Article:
Research points to Himalayan balsam as a soil erosion problem

Himalayan balsam (Impatiens glandulifera) promotes soil erosion along watercourses, according to research published in the Journal of Soil Sediments last month (Dec 2013).

Himalayan balsam growing along the river Nadder, Wiltshire, UK

Himalayan balsam growing along the river Nadder, Wiltshire, UK

Philip Greenwood and Nikolaus Kuhn from the University of Basel show that erosion along riparian zones is statistically greater where Himalayan balsam is present when compared to topographically comparable sites that support natural vegetation.

Their work involved taking over 700 soil surface profiles along a stretch of river in northwest Switzerland. The measurements were taken over an eight month period covering the time before dieback occurred to the germination and seasonal regrowth of new plants.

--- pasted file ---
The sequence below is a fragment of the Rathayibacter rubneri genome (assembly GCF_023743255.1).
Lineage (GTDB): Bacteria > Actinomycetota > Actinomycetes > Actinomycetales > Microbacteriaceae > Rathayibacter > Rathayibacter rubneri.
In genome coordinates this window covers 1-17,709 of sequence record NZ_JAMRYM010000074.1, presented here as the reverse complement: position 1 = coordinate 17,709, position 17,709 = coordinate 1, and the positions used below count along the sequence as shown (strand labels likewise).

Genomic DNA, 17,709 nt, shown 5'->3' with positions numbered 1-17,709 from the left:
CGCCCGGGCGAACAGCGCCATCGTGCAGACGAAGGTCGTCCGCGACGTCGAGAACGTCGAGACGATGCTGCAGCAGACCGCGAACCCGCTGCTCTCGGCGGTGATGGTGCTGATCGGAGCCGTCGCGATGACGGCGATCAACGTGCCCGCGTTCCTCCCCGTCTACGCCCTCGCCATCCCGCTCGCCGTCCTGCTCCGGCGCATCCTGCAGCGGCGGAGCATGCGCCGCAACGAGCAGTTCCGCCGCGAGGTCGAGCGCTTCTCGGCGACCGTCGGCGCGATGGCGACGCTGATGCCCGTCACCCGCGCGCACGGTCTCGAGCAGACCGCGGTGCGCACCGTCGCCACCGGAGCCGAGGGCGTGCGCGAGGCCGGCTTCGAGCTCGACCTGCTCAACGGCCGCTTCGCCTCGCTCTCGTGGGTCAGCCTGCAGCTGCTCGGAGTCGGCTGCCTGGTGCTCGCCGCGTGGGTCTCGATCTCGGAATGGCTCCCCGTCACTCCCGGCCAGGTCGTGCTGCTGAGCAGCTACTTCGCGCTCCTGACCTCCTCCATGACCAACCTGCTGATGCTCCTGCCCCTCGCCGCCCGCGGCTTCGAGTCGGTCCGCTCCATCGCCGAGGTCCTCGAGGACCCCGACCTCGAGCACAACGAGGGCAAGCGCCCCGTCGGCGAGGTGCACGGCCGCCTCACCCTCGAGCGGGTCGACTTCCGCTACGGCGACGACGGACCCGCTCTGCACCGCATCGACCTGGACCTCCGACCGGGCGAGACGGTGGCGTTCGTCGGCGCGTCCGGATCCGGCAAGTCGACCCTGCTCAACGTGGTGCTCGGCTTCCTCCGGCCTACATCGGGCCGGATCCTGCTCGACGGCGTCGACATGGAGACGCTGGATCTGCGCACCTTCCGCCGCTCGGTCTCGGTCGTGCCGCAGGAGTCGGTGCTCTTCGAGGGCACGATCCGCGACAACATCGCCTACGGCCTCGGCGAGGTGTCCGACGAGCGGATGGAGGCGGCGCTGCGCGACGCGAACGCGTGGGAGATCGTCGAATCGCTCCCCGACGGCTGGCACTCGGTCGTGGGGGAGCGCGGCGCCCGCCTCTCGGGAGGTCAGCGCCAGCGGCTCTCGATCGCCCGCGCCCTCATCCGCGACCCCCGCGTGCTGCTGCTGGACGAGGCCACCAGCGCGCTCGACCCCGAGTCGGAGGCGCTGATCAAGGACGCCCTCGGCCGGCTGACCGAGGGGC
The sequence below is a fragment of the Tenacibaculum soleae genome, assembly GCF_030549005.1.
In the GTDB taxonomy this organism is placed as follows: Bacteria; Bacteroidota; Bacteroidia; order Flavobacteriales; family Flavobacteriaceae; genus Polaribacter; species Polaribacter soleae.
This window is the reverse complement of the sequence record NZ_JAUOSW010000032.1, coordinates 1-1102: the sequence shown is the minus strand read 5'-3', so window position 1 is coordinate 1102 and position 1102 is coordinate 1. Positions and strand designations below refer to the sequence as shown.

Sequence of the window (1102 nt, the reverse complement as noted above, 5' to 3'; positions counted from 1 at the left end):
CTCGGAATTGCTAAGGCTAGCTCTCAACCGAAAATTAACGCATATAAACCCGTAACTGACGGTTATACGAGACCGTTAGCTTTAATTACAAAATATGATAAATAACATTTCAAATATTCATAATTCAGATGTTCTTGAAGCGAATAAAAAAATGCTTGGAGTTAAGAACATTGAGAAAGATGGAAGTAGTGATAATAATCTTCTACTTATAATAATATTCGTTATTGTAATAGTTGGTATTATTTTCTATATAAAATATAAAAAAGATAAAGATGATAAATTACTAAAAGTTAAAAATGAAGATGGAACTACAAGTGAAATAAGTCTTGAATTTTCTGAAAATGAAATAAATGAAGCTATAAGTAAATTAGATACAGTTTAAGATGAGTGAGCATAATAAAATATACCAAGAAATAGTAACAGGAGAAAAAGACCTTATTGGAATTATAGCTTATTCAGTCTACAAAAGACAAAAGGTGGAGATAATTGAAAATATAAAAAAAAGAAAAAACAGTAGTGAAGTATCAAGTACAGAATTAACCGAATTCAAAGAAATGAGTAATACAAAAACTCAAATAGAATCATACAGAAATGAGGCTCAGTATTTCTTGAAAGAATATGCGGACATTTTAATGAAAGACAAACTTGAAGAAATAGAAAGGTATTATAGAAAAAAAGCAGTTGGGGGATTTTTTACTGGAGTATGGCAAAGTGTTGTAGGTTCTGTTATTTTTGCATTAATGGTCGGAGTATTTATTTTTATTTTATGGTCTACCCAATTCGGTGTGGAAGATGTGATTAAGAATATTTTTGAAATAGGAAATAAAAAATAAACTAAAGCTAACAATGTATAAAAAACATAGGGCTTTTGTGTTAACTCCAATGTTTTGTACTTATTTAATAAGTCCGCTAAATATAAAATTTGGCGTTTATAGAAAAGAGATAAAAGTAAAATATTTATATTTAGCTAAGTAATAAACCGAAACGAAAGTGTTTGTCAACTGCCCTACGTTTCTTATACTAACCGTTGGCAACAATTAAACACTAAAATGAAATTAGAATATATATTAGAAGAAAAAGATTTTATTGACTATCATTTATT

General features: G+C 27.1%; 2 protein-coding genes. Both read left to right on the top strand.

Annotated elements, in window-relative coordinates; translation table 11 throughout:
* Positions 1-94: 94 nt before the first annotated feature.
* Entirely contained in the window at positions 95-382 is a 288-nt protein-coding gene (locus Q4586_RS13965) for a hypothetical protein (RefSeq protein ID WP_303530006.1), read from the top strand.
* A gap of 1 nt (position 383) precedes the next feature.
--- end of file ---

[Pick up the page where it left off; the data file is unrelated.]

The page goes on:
As people are aware, Himalayan balsam has invaded most of the UK’s river catchments and has been implicated in promoting soil erosion along the riparian zones due to its preference for damp, nutrient-rich soils, and its rapid dieback. Despite the implication, its influence on the sediment dynamics of river systems remains unconfirmed.

Himlayan balsam root ball with soil

Himlayan balsam root ball with soil

Given the wide distribution of this plant throughout inland river systems, the authors suggest that the presence of Himalayan balsam is likely to contribute to nutrient-rich sediment entering aquatic environments and steadily reduce water quality in affected catchments.

Drs Greenwood and Kuhn highlight the need for effective control measures that are capable of halting or even slowing the rate of Himalayan balsam invasion if affected European Union member states are to meet and maintain key water quality standards set by the Water Framework Directive (WFD) when fully implemented in 2015.

View the full paper